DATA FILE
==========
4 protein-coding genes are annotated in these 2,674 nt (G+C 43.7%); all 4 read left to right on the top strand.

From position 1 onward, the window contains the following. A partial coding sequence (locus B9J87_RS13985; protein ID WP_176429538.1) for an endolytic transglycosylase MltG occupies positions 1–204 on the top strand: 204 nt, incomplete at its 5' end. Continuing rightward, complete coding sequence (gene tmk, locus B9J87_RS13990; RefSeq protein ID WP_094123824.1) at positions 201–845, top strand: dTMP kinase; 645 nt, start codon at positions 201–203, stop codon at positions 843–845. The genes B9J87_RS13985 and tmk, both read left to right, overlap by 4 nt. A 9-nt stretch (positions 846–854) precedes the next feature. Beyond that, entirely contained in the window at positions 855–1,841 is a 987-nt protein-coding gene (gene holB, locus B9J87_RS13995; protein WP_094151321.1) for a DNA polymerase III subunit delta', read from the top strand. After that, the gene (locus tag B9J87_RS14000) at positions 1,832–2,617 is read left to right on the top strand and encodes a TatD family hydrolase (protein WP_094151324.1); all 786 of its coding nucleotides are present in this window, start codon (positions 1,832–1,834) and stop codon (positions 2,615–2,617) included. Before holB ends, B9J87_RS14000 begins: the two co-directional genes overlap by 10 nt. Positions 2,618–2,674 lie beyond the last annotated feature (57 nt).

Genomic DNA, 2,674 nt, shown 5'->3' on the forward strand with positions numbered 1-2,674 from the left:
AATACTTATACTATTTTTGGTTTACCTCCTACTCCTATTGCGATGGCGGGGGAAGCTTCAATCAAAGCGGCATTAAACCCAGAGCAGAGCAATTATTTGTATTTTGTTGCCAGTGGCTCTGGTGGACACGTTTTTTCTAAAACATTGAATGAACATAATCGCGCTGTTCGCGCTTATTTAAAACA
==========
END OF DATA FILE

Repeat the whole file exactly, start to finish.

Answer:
4 protein-coding genes are annotated in these 2,674 nt (G+C 43.7%); all 4 read left to right on the top strand.

From position 1 onward, the window contains the following. A partial coding sequence (locus B9J87_RS13985; protein ID WP_176429538.1) for an endolytic transglycosylase MltG occupies positions 1–204 on the top strand: 204 nt, incomplete at its 5' end. Continuing rightward, complete coding sequence (gene tmk, locus B9J87_RS13990; RefSeq protein ID WP_094123824.1) at positions 201–845, top strand: dTMP kinase; 645 nt, start codon at positions 201–203, stop codon at positions 843–845. The genes B9J87_RS13985 and tmk, both read left to right, overlap by 4 nt. A 9-nt stretch (positions 846–854) precedes the next feature. Beyond that, entirely contained in the window at positions 855–1,841 is a 987-nt protein-coding gene (gene holB, locus B9J87_RS13995; protein WP_094151321.1) for a DNA polymerase III subunit delta', read from the top strand. After that, the gene (locus tag B9J87_RS14000) at positions 1,832–2,617 is read left to right on the top strand and encodes a TatD family hydrolase (protein WP_094151324.1); all 786 of its coding nucleotides are present in this window, start codon (positions 1,832–1,834) and stop codon (positions 2,615–2,617) included. Before holB ends, B9J87_RS14000 begins: the two co-directional genes overlap by 10 nt. Positions 2,618–2,674 lie beyond the last annotated feature (57 nt).

Genomic DNA, 2,674 nt, shown 5'->3' on the forward strand with positions numbered 1-2,674 from the left:
AATACTTATACTATTTTTGGTTTACCTCCTACTCCTATTGCGATGGCGGGGGAAGCTTCAATCAAAGCGGCATTAAACCCAGAGCAGAGCAATTATTTGTATTTTGTTGCCAGTGGCTCTGGTGGACACGTTTTTTCTAAAACATTGAATGAACATAATCGCGCTGTTCGCGCTTATTTAAAACA